Influence of Chiari Malformation I on Affective and Cognitive Performance.


2014 Conquer Chiari Research Conference


Dr. Phil Allen, from the University of Akron and the Conquer Chiari Research Center (CCRC), decided to conduct an ongoing study which measures the cognitive functions of Chiari I patients. He was ultimately interested in determining whether the cerebellum had sustained damage even after decompression surgery was performed. Twenty-four post-op, opiate free individuals were contacted to participate in this evaluation which measured the management, regulation, and control of their executive functions— working memory, reasoning, task processing, and problem solving abilities.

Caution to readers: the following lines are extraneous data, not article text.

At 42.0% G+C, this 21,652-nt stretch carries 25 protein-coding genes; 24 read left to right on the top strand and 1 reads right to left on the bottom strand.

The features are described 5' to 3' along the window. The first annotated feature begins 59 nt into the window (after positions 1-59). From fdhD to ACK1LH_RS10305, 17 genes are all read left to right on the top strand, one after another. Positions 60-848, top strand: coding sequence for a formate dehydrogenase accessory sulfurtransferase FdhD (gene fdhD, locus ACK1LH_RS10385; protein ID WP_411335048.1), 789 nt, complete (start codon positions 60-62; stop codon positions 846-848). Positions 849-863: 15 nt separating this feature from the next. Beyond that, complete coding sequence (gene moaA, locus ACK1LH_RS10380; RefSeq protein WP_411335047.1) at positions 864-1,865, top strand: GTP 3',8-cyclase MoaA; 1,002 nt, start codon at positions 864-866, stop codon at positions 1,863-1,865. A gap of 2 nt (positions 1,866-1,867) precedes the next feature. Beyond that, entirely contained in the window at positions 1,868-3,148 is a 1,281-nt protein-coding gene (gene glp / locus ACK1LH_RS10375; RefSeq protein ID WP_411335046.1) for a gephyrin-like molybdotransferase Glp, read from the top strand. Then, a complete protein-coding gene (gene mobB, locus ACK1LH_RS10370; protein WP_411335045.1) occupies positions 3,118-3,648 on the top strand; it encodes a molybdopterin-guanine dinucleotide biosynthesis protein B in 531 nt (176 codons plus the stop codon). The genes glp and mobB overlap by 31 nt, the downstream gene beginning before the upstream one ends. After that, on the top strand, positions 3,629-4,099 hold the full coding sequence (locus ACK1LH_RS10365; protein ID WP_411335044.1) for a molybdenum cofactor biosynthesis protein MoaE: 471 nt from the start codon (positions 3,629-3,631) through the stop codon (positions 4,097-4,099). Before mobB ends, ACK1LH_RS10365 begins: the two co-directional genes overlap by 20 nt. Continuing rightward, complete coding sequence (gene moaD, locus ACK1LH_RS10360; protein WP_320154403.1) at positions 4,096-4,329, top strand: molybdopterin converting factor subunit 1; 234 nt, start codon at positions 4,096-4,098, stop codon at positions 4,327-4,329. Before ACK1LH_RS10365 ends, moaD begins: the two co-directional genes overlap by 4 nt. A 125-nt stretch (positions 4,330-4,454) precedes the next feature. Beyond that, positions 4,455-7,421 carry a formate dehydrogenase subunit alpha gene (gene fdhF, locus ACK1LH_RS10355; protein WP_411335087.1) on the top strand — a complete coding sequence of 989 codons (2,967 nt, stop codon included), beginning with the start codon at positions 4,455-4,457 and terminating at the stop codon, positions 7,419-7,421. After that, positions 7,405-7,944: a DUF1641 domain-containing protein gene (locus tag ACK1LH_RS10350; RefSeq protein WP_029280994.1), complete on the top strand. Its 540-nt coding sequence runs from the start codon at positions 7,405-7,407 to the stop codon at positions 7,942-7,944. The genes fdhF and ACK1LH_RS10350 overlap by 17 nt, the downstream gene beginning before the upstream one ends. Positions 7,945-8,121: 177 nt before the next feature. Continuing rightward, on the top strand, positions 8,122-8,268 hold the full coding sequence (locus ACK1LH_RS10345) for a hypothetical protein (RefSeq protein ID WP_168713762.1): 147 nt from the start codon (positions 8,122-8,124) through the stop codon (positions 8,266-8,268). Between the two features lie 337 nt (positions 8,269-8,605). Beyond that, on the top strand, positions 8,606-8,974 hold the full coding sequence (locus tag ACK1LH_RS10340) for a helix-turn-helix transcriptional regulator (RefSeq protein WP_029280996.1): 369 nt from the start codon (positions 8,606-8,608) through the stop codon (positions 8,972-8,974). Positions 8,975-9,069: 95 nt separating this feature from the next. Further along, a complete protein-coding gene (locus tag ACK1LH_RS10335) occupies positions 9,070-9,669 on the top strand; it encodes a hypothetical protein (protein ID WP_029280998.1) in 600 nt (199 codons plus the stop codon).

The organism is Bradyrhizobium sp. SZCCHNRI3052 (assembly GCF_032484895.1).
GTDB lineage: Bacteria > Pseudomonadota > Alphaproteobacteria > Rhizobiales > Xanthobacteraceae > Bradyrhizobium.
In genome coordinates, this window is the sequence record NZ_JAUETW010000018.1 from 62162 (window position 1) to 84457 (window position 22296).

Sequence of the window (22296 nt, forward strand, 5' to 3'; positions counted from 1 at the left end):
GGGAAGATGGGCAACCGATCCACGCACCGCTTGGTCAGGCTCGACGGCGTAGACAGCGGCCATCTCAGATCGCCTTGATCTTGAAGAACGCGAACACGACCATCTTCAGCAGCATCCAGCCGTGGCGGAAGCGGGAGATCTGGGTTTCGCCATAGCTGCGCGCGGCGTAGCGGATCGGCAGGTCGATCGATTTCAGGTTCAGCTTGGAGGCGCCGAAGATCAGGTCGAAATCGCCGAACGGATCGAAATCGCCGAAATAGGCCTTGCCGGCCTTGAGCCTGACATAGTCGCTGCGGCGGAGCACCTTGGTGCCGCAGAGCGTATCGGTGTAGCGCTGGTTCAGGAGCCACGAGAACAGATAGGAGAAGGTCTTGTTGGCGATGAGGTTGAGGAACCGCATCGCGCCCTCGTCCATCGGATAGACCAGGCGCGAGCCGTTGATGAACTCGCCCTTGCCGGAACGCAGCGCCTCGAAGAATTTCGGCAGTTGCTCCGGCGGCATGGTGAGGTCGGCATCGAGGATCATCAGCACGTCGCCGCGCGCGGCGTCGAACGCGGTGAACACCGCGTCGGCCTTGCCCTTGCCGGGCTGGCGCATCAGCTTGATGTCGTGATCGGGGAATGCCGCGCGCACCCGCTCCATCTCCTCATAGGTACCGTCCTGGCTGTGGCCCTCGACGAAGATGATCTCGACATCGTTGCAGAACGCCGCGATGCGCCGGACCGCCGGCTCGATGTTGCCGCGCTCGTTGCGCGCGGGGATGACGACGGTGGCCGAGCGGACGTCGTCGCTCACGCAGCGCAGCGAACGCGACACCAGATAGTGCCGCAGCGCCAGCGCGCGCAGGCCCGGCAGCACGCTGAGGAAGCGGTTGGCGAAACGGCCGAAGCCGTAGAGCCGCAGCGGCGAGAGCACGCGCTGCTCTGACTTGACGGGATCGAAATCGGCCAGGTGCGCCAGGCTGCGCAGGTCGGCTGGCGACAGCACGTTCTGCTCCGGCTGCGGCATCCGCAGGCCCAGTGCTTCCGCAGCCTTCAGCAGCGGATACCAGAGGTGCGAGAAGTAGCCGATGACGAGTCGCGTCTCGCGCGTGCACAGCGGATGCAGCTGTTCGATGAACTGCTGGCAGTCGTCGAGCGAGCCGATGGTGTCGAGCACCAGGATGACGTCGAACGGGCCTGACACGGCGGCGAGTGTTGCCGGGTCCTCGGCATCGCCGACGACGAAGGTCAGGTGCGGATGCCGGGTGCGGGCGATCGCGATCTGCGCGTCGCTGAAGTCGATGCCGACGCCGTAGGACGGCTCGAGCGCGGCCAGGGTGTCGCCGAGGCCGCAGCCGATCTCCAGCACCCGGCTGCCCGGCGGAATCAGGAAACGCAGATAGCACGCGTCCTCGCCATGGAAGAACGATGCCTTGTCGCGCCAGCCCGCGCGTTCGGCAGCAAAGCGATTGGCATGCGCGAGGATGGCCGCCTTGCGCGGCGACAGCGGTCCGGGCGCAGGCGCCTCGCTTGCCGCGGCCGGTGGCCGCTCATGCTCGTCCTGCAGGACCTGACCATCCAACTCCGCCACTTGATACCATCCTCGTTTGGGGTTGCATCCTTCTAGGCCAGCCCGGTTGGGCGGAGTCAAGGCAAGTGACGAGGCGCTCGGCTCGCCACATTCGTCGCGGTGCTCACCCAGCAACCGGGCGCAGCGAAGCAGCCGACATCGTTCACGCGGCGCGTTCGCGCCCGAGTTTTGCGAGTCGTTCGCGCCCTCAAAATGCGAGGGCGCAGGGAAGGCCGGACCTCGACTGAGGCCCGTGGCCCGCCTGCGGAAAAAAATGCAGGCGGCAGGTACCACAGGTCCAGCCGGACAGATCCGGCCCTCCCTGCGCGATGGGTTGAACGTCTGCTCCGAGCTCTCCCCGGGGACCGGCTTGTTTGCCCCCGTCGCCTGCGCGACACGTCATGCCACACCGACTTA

Although the Chiari I patients had no memory difficulties or delayed recall, they had problems with responding to and managing changing situations, environment, and other forms of stimuli compared to those without Chiari. Dr. Allen found that many of the individuals in his study with Chiari I suffered from executive dysfunctions which prohibits them from self- regulating their own behavior (e.g. keeping track of time, finishing work on time, inability to reflect on past knowledge, multitasking). 


Philip A. Allen, James R. Houston, Mark G. Luciano